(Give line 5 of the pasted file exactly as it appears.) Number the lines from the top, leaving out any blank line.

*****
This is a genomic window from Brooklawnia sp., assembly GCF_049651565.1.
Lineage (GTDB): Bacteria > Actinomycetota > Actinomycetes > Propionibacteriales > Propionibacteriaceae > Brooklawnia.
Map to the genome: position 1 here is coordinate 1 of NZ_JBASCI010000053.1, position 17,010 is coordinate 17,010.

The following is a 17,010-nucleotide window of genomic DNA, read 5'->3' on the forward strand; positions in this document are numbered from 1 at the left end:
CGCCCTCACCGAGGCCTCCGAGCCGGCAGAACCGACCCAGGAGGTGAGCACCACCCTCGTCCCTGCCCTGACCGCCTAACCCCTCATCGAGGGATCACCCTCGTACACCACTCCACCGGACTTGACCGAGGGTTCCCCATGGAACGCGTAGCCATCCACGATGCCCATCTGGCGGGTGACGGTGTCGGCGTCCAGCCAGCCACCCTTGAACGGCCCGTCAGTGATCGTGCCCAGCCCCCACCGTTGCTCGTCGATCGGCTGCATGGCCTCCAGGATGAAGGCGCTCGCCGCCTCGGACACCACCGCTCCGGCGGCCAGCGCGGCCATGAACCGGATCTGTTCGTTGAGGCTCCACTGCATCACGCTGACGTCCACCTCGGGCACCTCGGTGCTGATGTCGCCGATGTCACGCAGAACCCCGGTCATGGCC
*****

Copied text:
CGCCCTCACCGAGGCCTCCGAGCCGGCAGAACCGACCCAGGAGGTGAGCACCACCCTCGTCCCTGCCCTGACCGCCTAACCCCTCATCGAGGGATCACCCTCGTACACCACTCCACCGGACTTGACCGAGGGTTCCCCATGGAACGCGTAGCCATCCACGATGCCCATCTGGCGGGTGACGGTGTCGGCGTCCAGCCAGCCACCCTTGAACGGCCCGTCAGTGATCGTGCCCAGCCCCCACCGTTGCTCGTCGATCGGCTGCATGGCCTCCAGGATGAAGGCGCTCGCCGCCTCGGACACCACCGCTCCGGCGGCCAGCGCGGCCATGAACCGGATCTGTTCGTTGAGGCTCCACTGCATCACGCTGACGTCCACCTCGGGCACCTCGGTGCTGATGTCGCCGATGTCACGCAGAACCCCGGTCATGGCC